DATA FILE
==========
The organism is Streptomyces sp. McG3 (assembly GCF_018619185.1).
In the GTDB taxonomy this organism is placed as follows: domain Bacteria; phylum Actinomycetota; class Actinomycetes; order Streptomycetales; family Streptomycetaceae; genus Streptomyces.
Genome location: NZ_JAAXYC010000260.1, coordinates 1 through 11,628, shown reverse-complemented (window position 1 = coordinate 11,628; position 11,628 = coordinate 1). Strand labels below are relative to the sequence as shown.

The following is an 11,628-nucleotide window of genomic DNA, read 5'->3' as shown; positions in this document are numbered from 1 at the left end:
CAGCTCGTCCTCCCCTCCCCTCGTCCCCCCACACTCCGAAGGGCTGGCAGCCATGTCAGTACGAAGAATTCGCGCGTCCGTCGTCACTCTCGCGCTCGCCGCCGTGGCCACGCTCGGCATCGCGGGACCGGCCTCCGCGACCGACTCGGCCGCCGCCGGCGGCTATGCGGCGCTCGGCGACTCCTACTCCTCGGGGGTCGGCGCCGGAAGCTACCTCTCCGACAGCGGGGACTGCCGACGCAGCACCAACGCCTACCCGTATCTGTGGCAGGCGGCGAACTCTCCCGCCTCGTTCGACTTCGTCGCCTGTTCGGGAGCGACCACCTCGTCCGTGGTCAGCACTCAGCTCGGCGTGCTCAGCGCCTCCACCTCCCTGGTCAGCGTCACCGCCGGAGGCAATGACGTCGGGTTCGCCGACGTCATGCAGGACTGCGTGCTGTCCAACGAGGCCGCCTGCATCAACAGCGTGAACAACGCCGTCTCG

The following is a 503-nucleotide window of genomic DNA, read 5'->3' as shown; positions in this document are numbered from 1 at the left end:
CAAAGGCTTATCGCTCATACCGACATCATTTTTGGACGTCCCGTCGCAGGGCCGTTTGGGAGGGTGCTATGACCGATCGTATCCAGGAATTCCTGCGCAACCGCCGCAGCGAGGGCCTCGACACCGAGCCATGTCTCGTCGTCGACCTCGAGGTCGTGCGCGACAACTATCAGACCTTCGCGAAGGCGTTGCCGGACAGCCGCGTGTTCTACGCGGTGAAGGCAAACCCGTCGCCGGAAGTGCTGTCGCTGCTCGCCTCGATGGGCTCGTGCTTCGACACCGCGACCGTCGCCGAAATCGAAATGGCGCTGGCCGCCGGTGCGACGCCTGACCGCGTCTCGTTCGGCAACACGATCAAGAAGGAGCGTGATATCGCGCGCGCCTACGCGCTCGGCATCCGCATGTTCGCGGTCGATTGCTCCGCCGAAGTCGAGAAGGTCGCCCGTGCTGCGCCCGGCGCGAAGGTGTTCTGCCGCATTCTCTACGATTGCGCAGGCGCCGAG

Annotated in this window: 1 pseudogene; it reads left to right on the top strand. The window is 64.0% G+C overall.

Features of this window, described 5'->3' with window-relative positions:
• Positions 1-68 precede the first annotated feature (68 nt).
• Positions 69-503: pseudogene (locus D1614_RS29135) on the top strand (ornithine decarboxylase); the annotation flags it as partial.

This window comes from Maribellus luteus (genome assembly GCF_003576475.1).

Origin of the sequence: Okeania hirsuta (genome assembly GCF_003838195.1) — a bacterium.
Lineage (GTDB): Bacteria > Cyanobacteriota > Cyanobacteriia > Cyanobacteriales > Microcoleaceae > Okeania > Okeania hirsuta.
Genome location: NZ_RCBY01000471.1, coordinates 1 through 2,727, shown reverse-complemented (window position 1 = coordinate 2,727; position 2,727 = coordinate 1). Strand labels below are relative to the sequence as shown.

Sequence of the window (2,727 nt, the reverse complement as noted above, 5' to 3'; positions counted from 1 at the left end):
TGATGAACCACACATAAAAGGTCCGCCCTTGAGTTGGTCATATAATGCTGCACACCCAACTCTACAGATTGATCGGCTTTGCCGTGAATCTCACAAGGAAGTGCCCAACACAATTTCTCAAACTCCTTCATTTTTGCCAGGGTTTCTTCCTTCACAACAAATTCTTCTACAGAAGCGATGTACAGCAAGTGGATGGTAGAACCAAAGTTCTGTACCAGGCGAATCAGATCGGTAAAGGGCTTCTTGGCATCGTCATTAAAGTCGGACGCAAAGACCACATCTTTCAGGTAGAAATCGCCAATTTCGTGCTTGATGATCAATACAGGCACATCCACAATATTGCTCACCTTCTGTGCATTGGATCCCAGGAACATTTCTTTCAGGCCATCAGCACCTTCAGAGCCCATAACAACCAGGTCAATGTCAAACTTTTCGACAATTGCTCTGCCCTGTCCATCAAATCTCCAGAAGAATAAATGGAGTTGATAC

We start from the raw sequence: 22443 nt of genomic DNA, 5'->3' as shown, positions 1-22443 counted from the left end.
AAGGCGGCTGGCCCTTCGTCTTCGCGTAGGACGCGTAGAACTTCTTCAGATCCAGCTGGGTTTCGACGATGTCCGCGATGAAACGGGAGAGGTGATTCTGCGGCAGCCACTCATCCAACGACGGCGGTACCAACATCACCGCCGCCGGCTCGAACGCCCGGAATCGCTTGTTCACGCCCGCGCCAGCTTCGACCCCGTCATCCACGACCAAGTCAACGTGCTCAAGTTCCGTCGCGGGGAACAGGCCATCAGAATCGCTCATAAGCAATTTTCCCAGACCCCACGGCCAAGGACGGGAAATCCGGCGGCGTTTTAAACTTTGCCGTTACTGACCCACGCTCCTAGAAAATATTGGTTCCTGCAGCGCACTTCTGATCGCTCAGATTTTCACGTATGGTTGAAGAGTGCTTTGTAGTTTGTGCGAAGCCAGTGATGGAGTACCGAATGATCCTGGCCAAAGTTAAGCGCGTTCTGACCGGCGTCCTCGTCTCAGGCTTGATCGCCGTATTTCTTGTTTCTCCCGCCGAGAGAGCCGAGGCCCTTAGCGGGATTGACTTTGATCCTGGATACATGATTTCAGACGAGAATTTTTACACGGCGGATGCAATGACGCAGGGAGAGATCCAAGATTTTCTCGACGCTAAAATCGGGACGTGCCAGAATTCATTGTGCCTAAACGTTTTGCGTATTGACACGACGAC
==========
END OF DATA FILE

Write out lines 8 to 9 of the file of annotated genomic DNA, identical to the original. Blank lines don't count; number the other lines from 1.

Annotated in this window: 1 pseudogene; it reads left to right on the top strand. The window is 64.0% G+C overall.

Features of this window, described 5'->3' with window-relative positions: